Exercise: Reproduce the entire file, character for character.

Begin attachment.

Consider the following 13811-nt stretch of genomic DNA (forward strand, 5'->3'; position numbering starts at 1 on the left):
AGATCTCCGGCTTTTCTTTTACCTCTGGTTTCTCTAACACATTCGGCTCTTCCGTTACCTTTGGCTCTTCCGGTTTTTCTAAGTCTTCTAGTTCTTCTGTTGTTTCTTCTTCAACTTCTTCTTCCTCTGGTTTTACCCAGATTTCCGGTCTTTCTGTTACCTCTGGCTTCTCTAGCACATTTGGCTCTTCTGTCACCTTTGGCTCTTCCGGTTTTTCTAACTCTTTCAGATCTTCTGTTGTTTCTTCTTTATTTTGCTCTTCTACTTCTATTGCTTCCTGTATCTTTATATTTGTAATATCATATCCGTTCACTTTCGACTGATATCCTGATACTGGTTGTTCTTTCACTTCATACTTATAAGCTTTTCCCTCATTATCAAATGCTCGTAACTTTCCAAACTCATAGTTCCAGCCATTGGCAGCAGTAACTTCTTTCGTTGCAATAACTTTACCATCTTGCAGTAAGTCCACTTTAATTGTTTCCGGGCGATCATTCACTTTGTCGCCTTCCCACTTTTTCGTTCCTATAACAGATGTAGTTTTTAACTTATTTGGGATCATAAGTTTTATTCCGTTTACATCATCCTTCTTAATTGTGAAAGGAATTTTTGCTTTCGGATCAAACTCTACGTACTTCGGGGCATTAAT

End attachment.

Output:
Consider the following 13811-nt stretch of genomic DNA (forward strand, 5'->3'; position numbering starts at 1 on the left):
AGATCTCCGGCTTTTCTTTTACCTCTGGTTTCTCTAACACATTCGGCTCTTCCGTTACCTTTGGCTCTTCCGGTTTTTCTAAGTCTTCTAGTTCTTCTGTTGTTTCTTCTTCAACTTCTTCTTCCTCTGGTTTTACCCAGATTTCCGGTCTTTCTGTTACCTCTGGCTTCTCTAGCACATTTGGCTCTTCTGTCACCTTTGGCTCTTCCGGTTTTTCTAACTCTTTCAGATCTTCTGTTGTTTCTTCTTTATTTTGCTCTTCTACTTCTATTGCTTCCTGTATCTTTATATTTGTAATATCATATCCGTTCACTTTCGACTGATATCCTGATACTGGTTGTTCTTTCACTTCATACTTATAAGCTTTTCCCTCATTATCAAATGCTCGTAACTTTCCAAACTCATAGTTCCAGCCATTGGCAGCAGTAACTTCTTTCGTTGCAATAACTTTACCATCTTGCAGTAAGTCCACTTTAATTGTTTCCGGGCGATCATTCACTTTGTCGCCTTCCCACTTTTTCGTTCCTATAACAGATGTAGTTTTTAACTTATTTGGGATCATAAGTTTTATTCCGTTTACATCATCCTTCTTAATTGTGAAAGGAATTTTTGCTTTCGGATCAAACTCTACGTACTTCGGGGCATTAAT